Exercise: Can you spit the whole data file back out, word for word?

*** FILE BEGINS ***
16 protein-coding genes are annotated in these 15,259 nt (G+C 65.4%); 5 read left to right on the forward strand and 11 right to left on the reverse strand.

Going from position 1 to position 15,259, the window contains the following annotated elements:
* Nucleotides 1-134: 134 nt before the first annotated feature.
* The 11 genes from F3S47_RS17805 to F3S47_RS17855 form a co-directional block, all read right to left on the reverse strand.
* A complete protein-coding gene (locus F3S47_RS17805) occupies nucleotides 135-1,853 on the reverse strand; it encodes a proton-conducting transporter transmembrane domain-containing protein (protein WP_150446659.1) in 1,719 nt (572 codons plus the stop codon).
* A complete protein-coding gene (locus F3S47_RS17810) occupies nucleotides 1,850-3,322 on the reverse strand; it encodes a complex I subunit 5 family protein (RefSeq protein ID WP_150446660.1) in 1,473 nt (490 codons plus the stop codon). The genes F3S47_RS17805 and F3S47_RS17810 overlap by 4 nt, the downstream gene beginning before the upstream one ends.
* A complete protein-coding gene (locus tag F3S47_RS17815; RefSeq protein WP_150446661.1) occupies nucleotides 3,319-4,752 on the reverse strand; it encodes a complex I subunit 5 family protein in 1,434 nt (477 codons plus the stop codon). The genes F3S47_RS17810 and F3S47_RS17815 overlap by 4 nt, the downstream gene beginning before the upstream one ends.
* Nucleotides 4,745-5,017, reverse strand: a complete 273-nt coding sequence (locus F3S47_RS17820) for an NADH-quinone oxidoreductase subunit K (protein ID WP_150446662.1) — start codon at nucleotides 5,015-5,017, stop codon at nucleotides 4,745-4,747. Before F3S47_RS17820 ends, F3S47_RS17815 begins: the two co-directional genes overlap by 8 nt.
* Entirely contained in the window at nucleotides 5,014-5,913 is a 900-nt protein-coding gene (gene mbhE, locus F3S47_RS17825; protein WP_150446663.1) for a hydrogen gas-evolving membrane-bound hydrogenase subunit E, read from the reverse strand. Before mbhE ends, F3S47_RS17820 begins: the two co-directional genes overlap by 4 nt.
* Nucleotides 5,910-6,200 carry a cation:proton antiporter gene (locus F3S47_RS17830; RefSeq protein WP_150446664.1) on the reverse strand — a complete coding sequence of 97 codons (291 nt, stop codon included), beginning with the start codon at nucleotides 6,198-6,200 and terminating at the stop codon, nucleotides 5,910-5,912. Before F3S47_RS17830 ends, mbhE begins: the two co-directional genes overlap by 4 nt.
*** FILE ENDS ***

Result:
16 protein-coding genes are annotated in these 15,259 nt (G+C 65.4%); 5 read left to right on the forward strand and 11 right to left on the reverse strand.

Going from position 1 to position 15,259, the window contains the following annotated elements:
* Nucleotides 1-134: 134 nt before the first annotated feature.
* The 11 genes from F3S47_RS17805 to F3S47_RS17855 form a co-directional block, all read right to left on the reverse strand.
* A complete protein-coding gene (locus F3S47_RS17805) occupies nucleotides 135-1,853 on the reverse strand; it encodes a proton-conducting transporter transmembrane domain-containing protein (protein WP_150446659.1) in 1,719 nt (572 codons plus the stop codon).
* A complete protein-coding gene (locus F3S47_RS17810) occupies nucleotides 1,850-3,322 on the reverse strand; it encodes a complex I subunit 5 family protein (RefSeq protein ID WP_150446660.1) in 1,473 nt (490 codons plus the stop codon). The genes F3S47_RS17805 and F3S47_RS17810 overlap by 4 nt, the downstream gene beginning before the upstream one ends.
* A complete protein-coding gene (locus tag F3S47_RS17815; RefSeq protein WP_150446661.1) occupies nucleotides 3,319-4,752 on the reverse strand; it encodes a complex I subunit 5 family protein in 1,434 nt (477 codons plus the stop codon). The genes F3S47_RS17810 and F3S47_RS17815 overlap by 4 nt, the downstream gene beginning before the upstream one ends.
* Nucleotides 4,745-5,017, reverse strand: a complete 273-nt coding sequence (locus F3S47_RS17820) for an NADH-quinone oxidoreductase subunit K (protein ID WP_150446662.1) — start codon at nucleotides 5,015-5,017, stop codon at nucleotides 4,745-4,747. Before F3S47_RS17820 ends, F3S47_RS17815 begins: the two co-directional genes overlap by 8 nt.
* Entirely contained in the window at nucleotides 5,014-5,913 is a 900-nt protein-coding gene (gene mbhE, locus F3S47_RS17825; protein WP_150446663.1) for a hydrogen gas-evolving membrane-bound hydrogenase subunit E, read from the reverse strand. Before mbhE ends, F3S47_RS17820 begins: the two co-directional genes overlap by 4 nt.
* Nucleotides 5,910-6,200 carry a cation:proton antiporter gene (locus F3S47_RS17830; RefSeq protein WP_150446664.1) on the reverse strand — a complete coding sequence of 97 codons (291 nt, stop codon included), beginning with the start codon at nucleotides 6,198-6,200 and terminating at the stop codon, nucleotides 5,910-5,912. Before F3S47_RS17830 ends, mbhE begins: the two co-directional genes overlap by 4 nt.